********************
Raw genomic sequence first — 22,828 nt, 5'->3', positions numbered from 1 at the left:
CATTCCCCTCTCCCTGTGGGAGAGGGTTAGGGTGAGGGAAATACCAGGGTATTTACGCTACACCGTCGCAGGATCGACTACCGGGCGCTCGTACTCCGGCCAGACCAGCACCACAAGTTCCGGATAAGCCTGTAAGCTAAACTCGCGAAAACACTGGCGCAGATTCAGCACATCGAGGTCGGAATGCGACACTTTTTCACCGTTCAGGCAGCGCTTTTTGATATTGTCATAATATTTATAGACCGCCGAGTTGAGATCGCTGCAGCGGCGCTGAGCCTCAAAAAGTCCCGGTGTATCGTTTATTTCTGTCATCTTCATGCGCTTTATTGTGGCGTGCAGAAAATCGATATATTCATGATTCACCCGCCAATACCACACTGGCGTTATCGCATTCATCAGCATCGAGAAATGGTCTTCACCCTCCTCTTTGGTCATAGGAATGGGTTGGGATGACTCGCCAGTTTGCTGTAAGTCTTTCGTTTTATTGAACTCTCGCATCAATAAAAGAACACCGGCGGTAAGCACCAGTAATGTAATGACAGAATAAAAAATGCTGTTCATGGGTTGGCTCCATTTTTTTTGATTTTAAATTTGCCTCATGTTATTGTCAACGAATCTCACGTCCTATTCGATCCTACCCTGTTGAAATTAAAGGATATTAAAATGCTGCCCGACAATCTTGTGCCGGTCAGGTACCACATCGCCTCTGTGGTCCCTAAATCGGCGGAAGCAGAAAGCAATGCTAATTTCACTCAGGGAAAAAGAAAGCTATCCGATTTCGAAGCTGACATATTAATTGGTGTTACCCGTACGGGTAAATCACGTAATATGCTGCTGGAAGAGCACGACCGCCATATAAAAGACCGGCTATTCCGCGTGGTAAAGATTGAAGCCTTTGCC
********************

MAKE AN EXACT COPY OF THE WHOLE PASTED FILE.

Raw genomic sequence first — 22,828 nt, 5'->3', positions numbered from 1 at the left:
CATTCCCCTCTCCCTGTGGGAGAGGGTTAGGGTGAGGGAAATACCAGGGTATTTACGCTACACCGTCGCAGGATCGACTACCGGGCGCTCGTACTCCGGCCAGACCAGCACCACAAGTTCCGGATAAGCCTGTAAGCTAAACTCGCGAAAACACTGGCGCAGATTCAGCACATCGAGGTCGGAATGCGACACTTTTTCACCGTTCAGGCAGCGCTTTTTGATATTGTCATAATATTTATAGACCGCCGAGTTGAGATCGCTGCAGCGGCGCTGAGCCTCAAAAAGTCCCGGTGTATCGTTTATTTCTGTCATCTTCATGCGCTTTATTGTGGCGTGCAGAAAATCGATATATTCATGATTCACCCGCCAATACCACACTGGCGTTATCGCATTCATCAGCATCGAGAAATGGTCTTCACCCTCCTCTTTGGTCATAGGAATGGGTTGGGATGACTCGCCAGTTTGCTGTAAGTCTTTCGTTTTATTGAACTCTCGCATCAATAAAAGAACACCGGCGGTAAGCACCAGTAATGTAATGACAGAATAAAAAATGCTGTTCATGGGTTGGCTCCATTTTTTTTGATTTTAAATTTGCCTCATGTTATTGTCAACGAATCTCACGTCCTATTCGATCCTACCCTGTTGAAATTAAAGGATATTAAAATGCTGCCCGACAATCTTGTGCCGGTCAGGTACCACATCGCCTCTGTGGTCCCTAAATCGGCGGAAGCAGAAAGCAATGCTAATTTCACTCAGGGAAAAAGAAAGCTATCCGATTTCGAAGCTGACATATTAATTGGTGTTACCCGTACGGGTAAATCACGTAATATGCTGCTGGAAGAGCACGACCGCCATATAAAAGACCGGCTATTCCGCGTGGTAAAGATTGAAGCCTTTGCC